Two health program methods are rarely used in Tanzania but have significantly reduced intimate partner violence in some communities, an ongoing study found.
International development organization BRAC’s Tanzania chapter recently released data from a study conducted in partnership with the University of California, Los Angeles (UCLA) Global Lab for Research in Action. The project entitled “Tanzania: Promoting Safe Sex Among Adolescents” demonstrates progress in efforts to improve sexual and reproductive health for adolescent girls and young women and reduce intimate partner violence. Educational health programs for men and boys and goal-setting for women and girls have shown promising results.
Researchers have worked with women and girls at BRAC’s 150 Empowerment and Livelihood for Adolescents (ELA) clubs for girls and women in 200 Tanzanian communities for the study since 2016. Study participants included 4,000 adolescent women and 2,000 adolescent men in the cities of Dodoma, Iringa, and Mbeya.
In Tanzania, 1 in 3 women between the ages of 15 and 24 experiences intimate partner violence, which can include physical or sexual violence, stalking, or psychological harm by current or former partners or spouses. Reducing intimate partner violence is the most effective way to prevent femicide, the killing of a woman or girl because of her gender, usually by a man.
Tanzania also has one of the highest rates of child marriage prevalence in the world, putting almost 2 out of 5 girls at risk of entering a child marriage and dropping out of school. The country’s previous discriminatory pregnancy bans in schools have also kept girls from completing their education.
What’s more, while over half of women, 60%, below the age of 18 report that they have been sexually active, less than 10% of adolescents aged 15 to 19 report using modern contraception, according to UCLA.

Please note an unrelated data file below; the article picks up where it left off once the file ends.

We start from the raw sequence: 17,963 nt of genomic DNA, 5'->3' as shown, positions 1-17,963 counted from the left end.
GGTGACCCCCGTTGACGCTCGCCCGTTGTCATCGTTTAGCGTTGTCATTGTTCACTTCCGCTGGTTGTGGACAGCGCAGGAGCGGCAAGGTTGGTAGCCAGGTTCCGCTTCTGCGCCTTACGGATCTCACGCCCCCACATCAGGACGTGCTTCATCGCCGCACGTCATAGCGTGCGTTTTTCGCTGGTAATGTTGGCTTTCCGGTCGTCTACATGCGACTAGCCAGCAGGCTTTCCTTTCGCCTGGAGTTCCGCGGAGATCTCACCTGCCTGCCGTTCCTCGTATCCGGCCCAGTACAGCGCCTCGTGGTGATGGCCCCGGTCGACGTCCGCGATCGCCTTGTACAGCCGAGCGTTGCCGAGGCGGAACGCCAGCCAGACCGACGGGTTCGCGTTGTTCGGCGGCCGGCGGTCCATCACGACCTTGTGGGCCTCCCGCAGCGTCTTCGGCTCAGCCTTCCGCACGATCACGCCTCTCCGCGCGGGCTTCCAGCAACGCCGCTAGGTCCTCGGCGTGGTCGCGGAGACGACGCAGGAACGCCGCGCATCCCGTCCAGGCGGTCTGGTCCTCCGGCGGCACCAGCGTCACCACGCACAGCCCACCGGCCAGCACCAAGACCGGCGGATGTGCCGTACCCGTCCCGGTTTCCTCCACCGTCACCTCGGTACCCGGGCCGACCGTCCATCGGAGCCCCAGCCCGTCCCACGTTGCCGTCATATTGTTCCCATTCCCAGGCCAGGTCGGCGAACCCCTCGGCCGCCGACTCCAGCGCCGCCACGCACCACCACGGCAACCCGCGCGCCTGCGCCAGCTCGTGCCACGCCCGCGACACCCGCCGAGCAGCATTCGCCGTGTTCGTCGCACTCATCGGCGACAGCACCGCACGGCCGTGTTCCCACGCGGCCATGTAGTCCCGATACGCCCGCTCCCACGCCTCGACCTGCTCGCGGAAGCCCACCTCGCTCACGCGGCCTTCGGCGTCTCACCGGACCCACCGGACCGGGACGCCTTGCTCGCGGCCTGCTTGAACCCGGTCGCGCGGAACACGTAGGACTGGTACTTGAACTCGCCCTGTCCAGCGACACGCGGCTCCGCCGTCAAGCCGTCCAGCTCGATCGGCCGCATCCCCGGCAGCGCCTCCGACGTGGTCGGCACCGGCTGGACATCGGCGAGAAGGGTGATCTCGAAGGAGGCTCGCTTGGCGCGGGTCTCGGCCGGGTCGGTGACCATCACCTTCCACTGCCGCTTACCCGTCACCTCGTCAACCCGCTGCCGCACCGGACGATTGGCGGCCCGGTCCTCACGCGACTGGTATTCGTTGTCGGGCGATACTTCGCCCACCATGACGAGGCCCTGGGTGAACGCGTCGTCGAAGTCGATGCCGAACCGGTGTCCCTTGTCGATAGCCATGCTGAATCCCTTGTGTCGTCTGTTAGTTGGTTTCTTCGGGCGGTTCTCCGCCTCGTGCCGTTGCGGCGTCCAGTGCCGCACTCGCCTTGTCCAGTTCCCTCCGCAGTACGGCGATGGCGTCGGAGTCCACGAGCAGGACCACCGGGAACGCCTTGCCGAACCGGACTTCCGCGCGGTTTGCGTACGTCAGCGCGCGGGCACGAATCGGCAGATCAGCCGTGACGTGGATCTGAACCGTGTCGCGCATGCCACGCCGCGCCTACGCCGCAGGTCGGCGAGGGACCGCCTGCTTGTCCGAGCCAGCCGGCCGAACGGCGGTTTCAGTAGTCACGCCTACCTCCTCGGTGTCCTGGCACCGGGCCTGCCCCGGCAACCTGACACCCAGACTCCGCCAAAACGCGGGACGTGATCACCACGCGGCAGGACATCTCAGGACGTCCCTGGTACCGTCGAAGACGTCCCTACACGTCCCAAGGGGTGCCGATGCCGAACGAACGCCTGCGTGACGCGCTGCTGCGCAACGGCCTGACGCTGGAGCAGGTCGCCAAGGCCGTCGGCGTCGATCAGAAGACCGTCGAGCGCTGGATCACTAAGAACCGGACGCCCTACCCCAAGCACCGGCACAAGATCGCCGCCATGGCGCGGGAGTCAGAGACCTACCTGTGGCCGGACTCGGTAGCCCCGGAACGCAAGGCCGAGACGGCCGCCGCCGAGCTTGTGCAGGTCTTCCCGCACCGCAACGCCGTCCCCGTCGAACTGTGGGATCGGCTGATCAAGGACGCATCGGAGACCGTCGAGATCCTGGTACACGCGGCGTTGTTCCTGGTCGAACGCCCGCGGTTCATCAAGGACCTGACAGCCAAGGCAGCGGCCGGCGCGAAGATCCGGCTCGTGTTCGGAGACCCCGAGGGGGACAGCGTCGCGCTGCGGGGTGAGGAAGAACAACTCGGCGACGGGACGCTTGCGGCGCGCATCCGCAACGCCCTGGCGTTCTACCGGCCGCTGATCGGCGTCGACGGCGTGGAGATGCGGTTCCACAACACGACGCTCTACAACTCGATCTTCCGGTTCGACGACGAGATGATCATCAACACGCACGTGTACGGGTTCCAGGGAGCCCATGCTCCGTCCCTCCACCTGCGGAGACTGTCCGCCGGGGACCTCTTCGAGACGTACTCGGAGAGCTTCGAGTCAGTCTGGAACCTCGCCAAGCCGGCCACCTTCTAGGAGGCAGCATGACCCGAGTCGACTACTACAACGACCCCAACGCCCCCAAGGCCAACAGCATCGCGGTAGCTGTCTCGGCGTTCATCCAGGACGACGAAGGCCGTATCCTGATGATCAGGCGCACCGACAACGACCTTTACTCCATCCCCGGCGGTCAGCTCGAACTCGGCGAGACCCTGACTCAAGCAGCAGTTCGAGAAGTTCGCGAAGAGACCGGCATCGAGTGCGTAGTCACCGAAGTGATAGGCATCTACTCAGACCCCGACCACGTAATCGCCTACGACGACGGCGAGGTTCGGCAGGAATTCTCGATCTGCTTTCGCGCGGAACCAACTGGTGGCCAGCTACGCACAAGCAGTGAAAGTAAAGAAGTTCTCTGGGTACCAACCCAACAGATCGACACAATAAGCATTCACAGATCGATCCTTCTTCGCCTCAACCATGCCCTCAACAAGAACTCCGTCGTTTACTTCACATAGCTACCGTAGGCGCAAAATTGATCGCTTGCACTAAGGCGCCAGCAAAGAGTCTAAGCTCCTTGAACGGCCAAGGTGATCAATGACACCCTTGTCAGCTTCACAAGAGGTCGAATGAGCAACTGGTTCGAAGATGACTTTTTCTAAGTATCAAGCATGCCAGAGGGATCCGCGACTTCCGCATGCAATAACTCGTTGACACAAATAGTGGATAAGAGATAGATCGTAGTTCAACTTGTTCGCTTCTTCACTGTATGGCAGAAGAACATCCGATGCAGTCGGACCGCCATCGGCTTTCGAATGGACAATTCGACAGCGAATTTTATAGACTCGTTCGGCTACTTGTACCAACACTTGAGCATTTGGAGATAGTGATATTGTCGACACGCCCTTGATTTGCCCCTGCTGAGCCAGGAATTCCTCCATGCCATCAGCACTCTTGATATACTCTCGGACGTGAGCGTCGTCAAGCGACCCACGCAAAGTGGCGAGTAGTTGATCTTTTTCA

Empowering adolescent boys and young men to make better sexual and reproductive decisions is the first effective method supported by the study. Researchers noticed that using men’s soccer clubs to promote domestic violence education successfully prevented intimate partner violence. Most existing reproductive and sexual health programs only focus on women, although data implies that men in Tanzania play a bigger part in contraceptive use.
“I have come to the conclusion that one of the only ways we will be able to shift social norms around violence against women and girls will be to get both males and females involved,” Manisha Shah, a professor in UCLA’s department of public policy and a researcher involved with the study, told Global Citizen.
Encouraging girls and young women by using a health-focused goal-setting exercise also made an impact, according to the study. Goal-setting tends to be used in educational environments rather than sexual health, Shah explained. Some women were instructed to set three goals to remain HIV/STI free. Women are disproportionately affected by HIV in Tanzania, where over 58% of adults living with HIV are women.
Both methods for reducing intimate partner violence examined in the study are easy to replicate and low-cost. Shah has already heard positive feedback from organizations working across sub-Saharan Africa that are interested in implementing goal setting. The Global Lab for Research in Action also hopes to receive funding to continue launching education soccer clubs and research their effectiveness.
The promotion of BRAC’s study coincides with the 16 Days of Activism Against Gender-Based Violence. The 16 Days campaign, which started Nov. 25 and runs through Dec. 10, is a joint effort between individuals, civil society, grassroots organizations, UN agencies, and governments to demand accountability for the protection of women and girls.